CIVIL RIGHTS LAWYER: MURDER OF AHMAUD ARBERY LIKE MURDER OF TRAYVON MARTIN

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[Ahmaud Arbery\Trayvon Martin]
Lee Meritt: “It's similar to in Florida, this loosely federated, sort-of neighborhood watch. And so they would be calling back and forth between the neighborhoods: Hey did you guys see that Black guy go running down the road?"
Photo: YouTube

Civil Rights Lawyer Lee Merritt has likened the murder of Ahmaud Arbery to that of Trayvon Martin.

Today on SiriusXM’s The Joe Madison Show Civil Rights Attorney Lee Merritt called into the show to discuss Ahmaud Arbery's killing and compares it to Trayvon Martin's Death and discusses how long it will take to impanel a grand jury during the coronavirus pandemic.

Lee Merritt tells Joe: “It's similar to in Florida, this loosely federated, sort-of neighborhood watch. And so they would be calling back and forth between the neighborhoods: Hey did you guys see that black guy go running down the road? Does that look like the guy we're looking for? Let's call the cops and go chase after him.”

"It's a weakly veiled excuse to deny, or to delay justice for this family or this community...When you have a situation where two to three murderers have gone free for the last two and a half months, and because we're in the middle of a pandemic, then this is one of those times where a District Attorney can exercise their discretion and directly indict these men."

Below are excerpts of the exchange between Joe Madison and Lee Merritt.

HOST, JOE MADISON:

"What were they doing? Were they out patrolling the neighborhood? Were they security guards, like in the Florida case? [George] Zimmerman. Were they a Zimmerman? I mean, what were they doing?"

CIVIL RIGHTS ATTORNEY LEE MERRITT:

"It's similar to in Florida, this loosely federated, sort-of neighborhood watch. And so they would be calling back and forth between the neighborhoods: Hey did you guys see that Black guy go running down the road? Does that look like the guy we're looking for? Let's call the cops and go chase after him. So this was coordinated between the community.

HOST, JOE MADISON:

"But do we know now, because they haven't spoken to the press, the McMichaels haven't spoken to the press. What were they looking for?"

CIVIL RIGHTS ATTORNEY LEE MERRITT:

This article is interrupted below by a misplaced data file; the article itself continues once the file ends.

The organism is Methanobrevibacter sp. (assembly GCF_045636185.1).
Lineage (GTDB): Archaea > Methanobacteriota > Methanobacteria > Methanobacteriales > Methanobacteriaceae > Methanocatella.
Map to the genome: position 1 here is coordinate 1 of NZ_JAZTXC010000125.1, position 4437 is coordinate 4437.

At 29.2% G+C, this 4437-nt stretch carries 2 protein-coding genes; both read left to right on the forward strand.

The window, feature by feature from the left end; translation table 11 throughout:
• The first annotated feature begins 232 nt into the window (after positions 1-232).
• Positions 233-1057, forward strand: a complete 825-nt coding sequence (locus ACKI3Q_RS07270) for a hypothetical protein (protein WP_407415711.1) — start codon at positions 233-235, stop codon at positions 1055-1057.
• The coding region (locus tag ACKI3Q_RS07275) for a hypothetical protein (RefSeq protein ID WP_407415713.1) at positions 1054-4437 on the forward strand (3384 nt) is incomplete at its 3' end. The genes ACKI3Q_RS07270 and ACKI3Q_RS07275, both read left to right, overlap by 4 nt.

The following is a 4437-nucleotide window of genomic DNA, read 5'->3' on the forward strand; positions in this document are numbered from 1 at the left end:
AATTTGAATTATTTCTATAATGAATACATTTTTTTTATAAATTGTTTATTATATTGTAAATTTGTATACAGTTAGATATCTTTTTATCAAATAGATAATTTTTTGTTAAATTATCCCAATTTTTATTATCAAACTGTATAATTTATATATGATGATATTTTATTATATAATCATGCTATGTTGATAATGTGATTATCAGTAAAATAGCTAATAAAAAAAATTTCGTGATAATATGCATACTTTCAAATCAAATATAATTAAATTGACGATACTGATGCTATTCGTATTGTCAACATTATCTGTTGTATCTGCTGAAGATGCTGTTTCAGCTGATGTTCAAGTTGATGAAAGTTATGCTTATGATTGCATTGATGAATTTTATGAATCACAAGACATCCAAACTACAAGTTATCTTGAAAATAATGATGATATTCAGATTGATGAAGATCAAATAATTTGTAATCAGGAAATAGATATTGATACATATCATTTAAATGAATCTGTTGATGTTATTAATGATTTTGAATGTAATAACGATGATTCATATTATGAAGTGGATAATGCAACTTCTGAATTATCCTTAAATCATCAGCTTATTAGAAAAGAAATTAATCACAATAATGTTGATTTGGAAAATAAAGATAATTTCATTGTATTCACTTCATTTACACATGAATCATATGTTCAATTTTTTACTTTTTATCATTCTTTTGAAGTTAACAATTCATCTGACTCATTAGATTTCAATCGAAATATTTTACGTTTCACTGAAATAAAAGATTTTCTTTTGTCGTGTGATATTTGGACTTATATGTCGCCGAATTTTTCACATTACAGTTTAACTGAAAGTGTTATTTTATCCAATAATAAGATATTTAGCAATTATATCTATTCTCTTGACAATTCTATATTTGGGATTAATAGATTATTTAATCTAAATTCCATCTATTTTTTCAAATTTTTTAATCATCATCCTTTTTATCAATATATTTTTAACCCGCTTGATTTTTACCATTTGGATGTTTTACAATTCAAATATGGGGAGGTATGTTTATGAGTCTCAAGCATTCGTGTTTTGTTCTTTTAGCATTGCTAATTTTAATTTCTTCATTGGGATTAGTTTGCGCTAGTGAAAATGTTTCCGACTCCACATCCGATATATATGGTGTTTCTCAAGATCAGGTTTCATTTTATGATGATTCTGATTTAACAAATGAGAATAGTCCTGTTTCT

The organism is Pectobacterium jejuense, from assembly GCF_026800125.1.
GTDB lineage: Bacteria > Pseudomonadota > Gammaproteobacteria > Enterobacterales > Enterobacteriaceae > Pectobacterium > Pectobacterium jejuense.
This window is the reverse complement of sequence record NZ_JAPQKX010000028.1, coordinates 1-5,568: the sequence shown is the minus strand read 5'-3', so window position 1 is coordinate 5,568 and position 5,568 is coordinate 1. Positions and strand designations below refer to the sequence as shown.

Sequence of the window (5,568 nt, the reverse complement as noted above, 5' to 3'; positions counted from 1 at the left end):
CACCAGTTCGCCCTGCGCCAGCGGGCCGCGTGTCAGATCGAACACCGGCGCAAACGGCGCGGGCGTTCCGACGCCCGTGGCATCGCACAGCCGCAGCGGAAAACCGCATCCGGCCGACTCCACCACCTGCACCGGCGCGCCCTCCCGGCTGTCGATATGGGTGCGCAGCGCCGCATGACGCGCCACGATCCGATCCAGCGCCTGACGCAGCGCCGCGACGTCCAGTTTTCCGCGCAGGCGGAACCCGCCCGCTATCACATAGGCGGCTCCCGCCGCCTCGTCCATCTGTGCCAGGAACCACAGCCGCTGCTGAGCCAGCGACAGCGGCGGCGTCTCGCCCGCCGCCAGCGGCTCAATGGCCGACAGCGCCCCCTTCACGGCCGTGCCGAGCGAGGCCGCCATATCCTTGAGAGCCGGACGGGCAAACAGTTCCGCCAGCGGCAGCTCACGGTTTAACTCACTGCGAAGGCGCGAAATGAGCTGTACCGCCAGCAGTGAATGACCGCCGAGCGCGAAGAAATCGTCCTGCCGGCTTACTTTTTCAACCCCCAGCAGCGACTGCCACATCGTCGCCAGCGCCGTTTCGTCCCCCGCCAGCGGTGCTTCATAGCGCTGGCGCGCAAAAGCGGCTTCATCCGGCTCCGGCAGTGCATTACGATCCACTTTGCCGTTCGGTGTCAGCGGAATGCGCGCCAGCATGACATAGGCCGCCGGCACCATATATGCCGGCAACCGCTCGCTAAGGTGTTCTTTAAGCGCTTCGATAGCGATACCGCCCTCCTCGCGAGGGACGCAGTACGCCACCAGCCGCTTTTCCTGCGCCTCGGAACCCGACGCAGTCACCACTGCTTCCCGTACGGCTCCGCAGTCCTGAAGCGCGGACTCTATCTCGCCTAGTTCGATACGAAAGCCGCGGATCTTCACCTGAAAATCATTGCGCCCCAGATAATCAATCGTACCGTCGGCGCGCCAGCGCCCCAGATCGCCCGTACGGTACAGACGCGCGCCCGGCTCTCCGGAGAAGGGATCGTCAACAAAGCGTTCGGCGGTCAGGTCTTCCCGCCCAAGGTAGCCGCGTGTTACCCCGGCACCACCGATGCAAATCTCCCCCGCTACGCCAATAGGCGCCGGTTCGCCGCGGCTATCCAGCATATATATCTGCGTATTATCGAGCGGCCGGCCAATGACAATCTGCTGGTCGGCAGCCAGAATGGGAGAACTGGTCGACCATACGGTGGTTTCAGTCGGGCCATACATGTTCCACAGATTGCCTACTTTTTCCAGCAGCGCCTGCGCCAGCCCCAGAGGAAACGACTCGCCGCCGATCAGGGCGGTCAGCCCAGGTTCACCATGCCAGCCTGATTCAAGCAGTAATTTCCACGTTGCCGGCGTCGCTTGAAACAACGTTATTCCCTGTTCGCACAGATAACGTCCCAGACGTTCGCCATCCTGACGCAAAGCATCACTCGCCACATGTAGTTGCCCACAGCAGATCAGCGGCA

"Again, the only thing that they've said in their statements to the District Attorney and their statement is that we saw this man running down the road, we believe that he may fit the description, which he doesn't by the way, cause there was a description of previous burglaries in the area. And so we want to stop and ask him about it, and when he refused to stop, we decided to use deadly force to stop him."

HOST, JOE MADISON:

"I brought this up, you tell me if I'm wrong. United States Supreme Court can meet by telephone a grand jury, you impanel a grand jury.So the question is why can't you impanel a grand jury by telephone? Grand jury number one, are you on the call? Grand jury number two, are you on the call? The other question that I have is if the governor, you open up tattoo parlors, barbershops, movie theaters, bowling alleys, but you can't impanel a grand jury? Your comment."

CIVIL RIGHTS ATTORNEY LEE MERRITT:

"It's a weakly veiled excuse to deny or to delay justice for this family and for this community. The district attorney can do a direct indictment at any point. They can say, you know what, I have enough evidence that I don't need a grand jury to show probable cause I can directly indict these men if I have sufficient evidence."

HOST, JOE MADISON:

"And by the way, you've got evidence because we have a tape. So you don't even need to impanel a grand jury."

CIVIL RIGHTS ATTORNEY LEE MERRITT:

"No, that's an unnecessary spit. That is, that is a safeguard that we include in our criminal justice system to ensure fairness. But when you have a situation where two to three murderers have gone free for the last two and a half months, and because we're in the middle of a pandemic, then this is one of those times where a district attorney can exercise their discretion and directly indict these men. The Glynn County Police Department can say until that indictment takes place in order to keep the community safe, we're going to go ahead and go arrest these men, and that should have happened two months ago, but it certainly can happen today."

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